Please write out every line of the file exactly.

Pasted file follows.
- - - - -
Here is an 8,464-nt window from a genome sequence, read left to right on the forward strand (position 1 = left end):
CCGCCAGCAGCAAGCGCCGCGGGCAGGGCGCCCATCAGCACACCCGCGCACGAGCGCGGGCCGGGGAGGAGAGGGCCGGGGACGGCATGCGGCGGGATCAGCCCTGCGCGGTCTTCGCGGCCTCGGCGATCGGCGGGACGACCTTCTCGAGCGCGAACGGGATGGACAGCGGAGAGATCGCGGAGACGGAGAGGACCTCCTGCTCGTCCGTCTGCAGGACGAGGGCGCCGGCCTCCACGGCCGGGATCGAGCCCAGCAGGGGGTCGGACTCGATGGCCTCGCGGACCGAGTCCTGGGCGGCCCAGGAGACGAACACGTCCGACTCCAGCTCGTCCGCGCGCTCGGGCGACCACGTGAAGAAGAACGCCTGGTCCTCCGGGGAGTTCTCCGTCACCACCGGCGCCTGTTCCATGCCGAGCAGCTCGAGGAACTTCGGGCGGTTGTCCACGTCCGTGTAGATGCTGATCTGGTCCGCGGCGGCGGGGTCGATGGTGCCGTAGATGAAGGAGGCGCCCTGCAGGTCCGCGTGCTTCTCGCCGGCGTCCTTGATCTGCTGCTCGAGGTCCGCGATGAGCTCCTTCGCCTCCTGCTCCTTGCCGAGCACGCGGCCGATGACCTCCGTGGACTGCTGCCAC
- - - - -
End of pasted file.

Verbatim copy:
Here is an 8,464-nt window from a genome sequence, read left to right on the forward strand (position 1 = left end):
CCGCCAGCAGCAAGCGCCGCGGGCAGGGCGCCCATCAGCACACCCGCGCACGAGCGCGGGCCGGGGAGGAGAGGGCCGGGGACGGCATGCGGCGGGATCAGCCCTGCGCGGTCTTCGCGGCCTCGGCGATCGGCGGGACGACCTTCTCGAGCGCGAACGGGATGGACAGCGGAGAGATCGCGGAGACGGAGAGGACCTCCTGCTCGTCCGTCTGCAGGACGAGGGCGCCGGCCTCCACGGCCGGGATCGAGCCCAGCAGGGGGTCGGACTCGATGGCCTCGCGGACCGAGTCCTGGGCGGCCCAGGAGACGAACACGTCCGACTCCAGCTCGTCCGCGCGCTCGGGCGACCACGTGAAGAAGAACGCCTGGTCCTCCGGGGAGTTCTCCGTCACCACCGGCGCCTGTTCCATGCCGAGCAGCTCGAGGAACTTCGGGCGGTTGTCCACGTCCGTGTAGATGCTGATCTGGTCCGCGGCGGCGGGGTCGATGGTGCCGTAGATGAAGGAGGCGCCCTGCAGGTCCGCGTGCTTCTCGCCGGCGTCCTTGATCTGCTGCTCGAGGTCCGCGATGAGCTCCTTCGCCTCCTGCTCCTTGCCGAGCACGCGGCCGATGACCTCCGTGGACTGCTGCCAC